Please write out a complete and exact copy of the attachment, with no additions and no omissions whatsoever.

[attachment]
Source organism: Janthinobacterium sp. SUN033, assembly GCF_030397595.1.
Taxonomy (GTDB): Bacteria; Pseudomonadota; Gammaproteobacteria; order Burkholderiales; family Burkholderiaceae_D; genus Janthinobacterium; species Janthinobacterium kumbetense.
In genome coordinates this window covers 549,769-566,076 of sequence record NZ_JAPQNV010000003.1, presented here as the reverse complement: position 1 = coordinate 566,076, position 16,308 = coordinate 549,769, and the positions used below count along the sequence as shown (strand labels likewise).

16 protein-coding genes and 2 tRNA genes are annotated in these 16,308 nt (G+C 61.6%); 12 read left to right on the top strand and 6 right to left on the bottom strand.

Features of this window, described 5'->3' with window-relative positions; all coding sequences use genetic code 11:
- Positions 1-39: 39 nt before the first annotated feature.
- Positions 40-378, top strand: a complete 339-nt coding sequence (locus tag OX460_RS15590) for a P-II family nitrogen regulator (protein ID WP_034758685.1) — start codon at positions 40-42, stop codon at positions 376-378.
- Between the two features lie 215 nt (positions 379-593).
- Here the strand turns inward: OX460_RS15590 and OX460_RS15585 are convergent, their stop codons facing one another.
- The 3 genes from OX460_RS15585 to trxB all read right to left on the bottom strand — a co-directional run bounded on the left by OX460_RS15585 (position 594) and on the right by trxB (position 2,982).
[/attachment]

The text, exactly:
Source organism: Janthinobacterium sp. SUN033, assembly GCF_030397595.1.
Taxonomy (GTDB): Bacteria; Pseudomonadota; Gammaproteobacteria; order Burkholderiales; family Burkholderiaceae_D; genus Janthinobacterium; species Janthinobacterium kumbetense.
In genome coordinates this window covers 549,769-566,076 of sequence record NZ_JAPQNV010000003.1, presented here as the reverse complement: position 1 = coordinate 566,076, position 16,308 = coordinate 549,769, and the positions used below count along the sequence as shown (strand labels likewise).

16 protein-coding genes and 2 tRNA genes are annotated in these 16,308 nt (G+C 61.6%); 12 read left to right on the top strand and 6 right to left on the bottom strand.

Features of this window, described 5'->3' with window-relative positions; all coding sequences use genetic code 11:
- Positions 1-39: 39 nt before the first annotated feature.
- Positions 40-378, top strand: a complete 339-nt coding sequence (locus tag OX460_RS15590) for a P-II family nitrogen regulator (protein ID WP_034758685.1) — start codon at positions 40-42, stop codon at positions 376-378.
- Between the two features lie 215 nt (positions 379-593).
- Here the strand turns inward: OX460_RS15590 and OX460_RS15585 are convergent, their stop codons facing one another.
- The 3 genes from OX460_RS15585 to trxB all read right to left on the bottom strand — a co-directional run bounded on the left by OX460_RS15585 (position 594) and on the right by trxB (position 2,982).